Doug Cutting, creator of Lucene and Nutch, has turned his attention to creating hadoop, a framework for running applications on large clusters of commodity hardware that is commonly described as the open source equivalent of Google's map/reduce toolset.
Functional languages such as Haskell and Erlang are often seen as possible solutions to the increased complexity of parallel programming. Simon Peyton-Jones, key contributor to the design of Haskell, and the lead designer of the widely-used Glasgow Haskell Compiler (GHC) will tell us why functional languages are a big part of our future.
We'll talk with Brad, Doug, and Simon about their perspectives on how programming will continue to change as we move into the future.
O'Reilly Research monitors faint signals including book sales, online job postings, blog postings, and other data to identify trends in technology adoption, and in particular, to identify surging technologies via our "Rate of Change" methodology. Roger Magoulas, the director of O'Reilly Research, will present the latest trends in open source adoption (plus stats for competing technologies including Microsoft Vista.)
Mark Twain once said, "When I was a boy of 14, my father was so ignorant I could hardly stand to have the old man around. But when I got to be 21, I was astonished at how much the old man had learned in seven years." It's a lot easier to be a sassy teenager than a responsible adult. As open source has become mainstream, many of its proponents have adapted their licenses, their business practices -- and some say, their principles -- in order to fit in. In this session, we'll explore the growing pains of open source in the enterprise.
Matt Asay of Alfresco believes all software should be open source. It's the best way to build it, and the best way to distribute it. Mike Olson of Oracle (formerly Sleepycat) believes that it's going to be a mixed license world. There will be opportunities to build proprietary software in niches before open source moves in. We'll get these guys going head to head.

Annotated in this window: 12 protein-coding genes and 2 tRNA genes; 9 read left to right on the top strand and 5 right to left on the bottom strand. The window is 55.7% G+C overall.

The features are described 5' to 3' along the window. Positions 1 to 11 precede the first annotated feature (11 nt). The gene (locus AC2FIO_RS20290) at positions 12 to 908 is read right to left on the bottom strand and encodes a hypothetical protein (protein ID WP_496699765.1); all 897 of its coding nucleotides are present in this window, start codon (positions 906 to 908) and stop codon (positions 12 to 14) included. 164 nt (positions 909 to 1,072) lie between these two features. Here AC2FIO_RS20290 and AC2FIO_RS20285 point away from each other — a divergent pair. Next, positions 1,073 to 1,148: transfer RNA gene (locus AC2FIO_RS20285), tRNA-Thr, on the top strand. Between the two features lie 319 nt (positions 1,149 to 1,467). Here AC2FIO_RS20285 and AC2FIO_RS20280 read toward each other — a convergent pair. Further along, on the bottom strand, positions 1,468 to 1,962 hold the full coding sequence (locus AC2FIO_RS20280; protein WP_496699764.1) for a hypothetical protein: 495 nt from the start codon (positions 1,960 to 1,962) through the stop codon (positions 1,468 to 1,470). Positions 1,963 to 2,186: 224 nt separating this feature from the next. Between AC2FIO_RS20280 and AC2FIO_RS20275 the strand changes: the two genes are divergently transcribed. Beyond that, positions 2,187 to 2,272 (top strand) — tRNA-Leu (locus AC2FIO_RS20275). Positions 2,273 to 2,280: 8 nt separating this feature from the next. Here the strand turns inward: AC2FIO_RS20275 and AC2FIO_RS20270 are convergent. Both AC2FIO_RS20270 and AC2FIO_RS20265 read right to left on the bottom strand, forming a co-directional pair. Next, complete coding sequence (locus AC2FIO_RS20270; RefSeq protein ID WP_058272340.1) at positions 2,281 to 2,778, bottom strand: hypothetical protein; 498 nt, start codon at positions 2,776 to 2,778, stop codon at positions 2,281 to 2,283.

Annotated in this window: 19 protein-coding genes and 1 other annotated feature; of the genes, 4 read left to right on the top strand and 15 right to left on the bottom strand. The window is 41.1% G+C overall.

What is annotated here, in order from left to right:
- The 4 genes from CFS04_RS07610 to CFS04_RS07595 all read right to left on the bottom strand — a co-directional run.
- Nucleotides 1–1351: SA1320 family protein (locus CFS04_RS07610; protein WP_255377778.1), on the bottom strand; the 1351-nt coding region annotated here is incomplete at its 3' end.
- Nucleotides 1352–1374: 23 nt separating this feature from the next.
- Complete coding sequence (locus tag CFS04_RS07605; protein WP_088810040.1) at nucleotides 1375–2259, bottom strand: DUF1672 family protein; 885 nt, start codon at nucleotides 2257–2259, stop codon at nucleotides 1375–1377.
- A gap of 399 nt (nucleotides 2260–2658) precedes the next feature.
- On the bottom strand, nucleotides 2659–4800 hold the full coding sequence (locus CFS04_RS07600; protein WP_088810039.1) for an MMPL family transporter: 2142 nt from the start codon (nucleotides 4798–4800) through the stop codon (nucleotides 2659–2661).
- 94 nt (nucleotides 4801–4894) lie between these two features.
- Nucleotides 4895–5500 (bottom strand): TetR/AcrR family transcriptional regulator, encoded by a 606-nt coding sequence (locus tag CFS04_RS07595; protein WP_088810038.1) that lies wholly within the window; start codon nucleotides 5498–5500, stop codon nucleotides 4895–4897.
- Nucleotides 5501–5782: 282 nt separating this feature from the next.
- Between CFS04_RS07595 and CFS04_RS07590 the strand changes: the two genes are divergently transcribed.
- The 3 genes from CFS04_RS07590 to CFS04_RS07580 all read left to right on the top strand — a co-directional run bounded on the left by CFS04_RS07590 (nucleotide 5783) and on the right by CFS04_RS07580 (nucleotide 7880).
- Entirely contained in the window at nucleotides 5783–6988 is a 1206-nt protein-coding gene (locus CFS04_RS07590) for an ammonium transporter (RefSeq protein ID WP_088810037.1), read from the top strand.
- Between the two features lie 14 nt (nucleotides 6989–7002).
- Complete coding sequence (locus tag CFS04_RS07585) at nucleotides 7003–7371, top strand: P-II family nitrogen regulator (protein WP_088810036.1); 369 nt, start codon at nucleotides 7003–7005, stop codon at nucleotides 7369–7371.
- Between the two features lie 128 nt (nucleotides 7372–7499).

Marten Mickos, the CEO of MySQL, has asserted that MySQL "will be part of a bigger company, and that company will be called MySQL." He's also stated that "our dream is to grow to a billion in revenues." He's made no secret of his hopes for a MySQL IPO. We'll talk to Marten about the state of MySQL, and what it takes to prep a company for the big time.
At the Free Standards Group, Jim Zemlin led the fight to keep Linux from fragmenting as Unix had done before it. Now the Executive Director of the Linux Foundation, created earlier this year from a merger of the FSG and the Open Source Development Labs, an industry consortium, he has the even bigger job of keeping his corporate sponsors in line and providing a neutral haven for key Linux developers, most notably Linus Torvalds. We'll explore with Jim how he sees the challenges ahead, and his game plan for world domination.
While other open major Linux distributions have come to include proprietary components and services, splitting off "community versions" that remain completely open source, Ubuntu has clung fiercely to free software principles. Yet it has become both the fastest growing and most user-friendly of Linux distributions, with breakthrough OEM distribution from Dell and others. Canonical CEO Mark Shuttleworth will explain how Ubuntu has seemingly found the secret of commercial success in the very freedoms that once seemed antithetical to business.
Demos from projects that ought to be on your radar.
Often, there are multiple open source projects performing similar functions. How can you tell which is the right one to use? Ohloh provides metrics on project activity -- how many contributors, how recent their contributions, how many lines of code and man years of development were involved -- that can provide insight into the best tool for a given task. We'll talk with co-founder Jason Allen.
Online advertising is the killer business model for Web 2.0. Google just gobbled up DoubleClick for $3 Billion, and that's a drop in the bucket considering its own ad-fueled market cap. Meanwhile, under the radar, open source ad server OpenAds has quietly built a network of thousands of publishers, more than all other ad servers combined. Scott Switzer, founder of OpenAds, will talk to us about how the open approach to online advertising is poised to shake up the online ad business.